When the cam lever handle 92 is lowered, cam plate 100 will slide to the left into the "closed" position as depicted in FIG. 2B. This forces prongs 180 to close with respect to each other, and to contact pin lead 182. Thus, electrical contact is made between each pin lead 182 of a multiple lead device and each connector jack 181.

As shown in FIG. 2A, affixed to and extending from each aperture within matrix 20 of base plate 10 is a cylindrical conducting tube 190. FIG. 3 shows the bottom side of base plate 10 and a portion of tubes 190. The bottom plate means is separated, in the preferred embodiment, into bottom plate 30 and base plate 10 to allow tubes 190 to be affixed more conveniently.

As shown in FIG. 2A, electrical leads 184 for each jack 181 pass through tubes 190. A plastic insulating tube 198 is located inside each conducting tube 190. This insulates the electrical leads 184 from the conductor tube 190, and physically positions the conductor pair 184 in the center of tube 190 in order to optimize the transmission line characteristics thereof. Tubes 190 are arranged in a configuration which extends electrical leads 184 into a predetermined number of planes which are parallel with the surface of base plate 10. In the preferred embodiment four parallel planes are chosen which are designated in FIG. 4 by the letters A, B, C, and D. There are thus four planes to which the tubes 190 extend and in which they terminate. FIG. 5 shows the correlation between the apertures in matrix 20 of the base plate 10 and planes A, B, C, D to which their respective tubes 190 extend. To each of the apertures designated by the letter A is affixed a tube 190 which extends to plane A. Similarly, to those apertures designated by the letters B, C, D, are affixed tubes 190 which extend to respective planes B, C, D. By this means, a high density concentration of electrical leads 184 passing through apertures in matrix 20 in the base plate 10 is distributed in a three-dimensional, multi-planar distribution in the half space defined by base plate 10. In planes A, B, C, D circuit boards 195 are affixed to coaxial conductors formed by the tubes 190 and electrical leads 184.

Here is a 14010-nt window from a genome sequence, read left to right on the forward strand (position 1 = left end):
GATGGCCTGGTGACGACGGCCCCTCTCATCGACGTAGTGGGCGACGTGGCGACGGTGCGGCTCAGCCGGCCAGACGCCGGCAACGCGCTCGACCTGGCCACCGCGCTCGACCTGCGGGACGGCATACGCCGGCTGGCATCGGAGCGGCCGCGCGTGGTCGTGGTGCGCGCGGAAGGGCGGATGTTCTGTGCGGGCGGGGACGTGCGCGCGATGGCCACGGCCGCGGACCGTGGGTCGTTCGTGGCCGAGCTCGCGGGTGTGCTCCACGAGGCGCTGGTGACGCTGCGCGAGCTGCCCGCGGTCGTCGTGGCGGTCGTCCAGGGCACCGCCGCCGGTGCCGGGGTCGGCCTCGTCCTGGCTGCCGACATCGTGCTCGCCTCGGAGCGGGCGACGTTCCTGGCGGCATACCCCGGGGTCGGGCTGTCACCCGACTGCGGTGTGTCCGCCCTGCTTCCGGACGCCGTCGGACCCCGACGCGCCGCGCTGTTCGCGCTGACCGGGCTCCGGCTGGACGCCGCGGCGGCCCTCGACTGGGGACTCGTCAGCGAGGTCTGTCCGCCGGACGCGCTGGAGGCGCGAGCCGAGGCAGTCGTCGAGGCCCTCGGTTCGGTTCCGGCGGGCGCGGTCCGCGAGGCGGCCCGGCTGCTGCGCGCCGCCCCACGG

The socket of the present invention is constructed principally of metal, and so each individual connector jack is electrically shielded from electromagnetic radiation emanating from adjacent connector jacks. The only region where coupling may take place is in that space occupied by the cam plate 100. The thickness of cam plate 100 is minimized to diminish the possibility of "cross-talk" between the various connector jacks 181. The effective shielding of each jack 181 allows for a high density arrangement of connector jacks 181 without a loss in resolution of electrical signal from the connections. As each electrical lead 184 emerges from the shielded region which is provided by the metallic plates, it passes through tubes 190 whose metallic conductance shields the electrical leads 184 from "cross-talk" with other leads 184 and from external radiation. The flaring or diverging of the coaxial conductor 184, 190 into multiple planes to connect with circuit boards 195, further reduces the possibility of significant interference from electromagnetic radiation from adjacent electrical leads 184. Also the multi-planar termination of the coaxial conductors minimizes their length which reduces electrical interference either by crosscoupling or from an external source of radiation, and minimizes transit time of signals on electrical leads 184.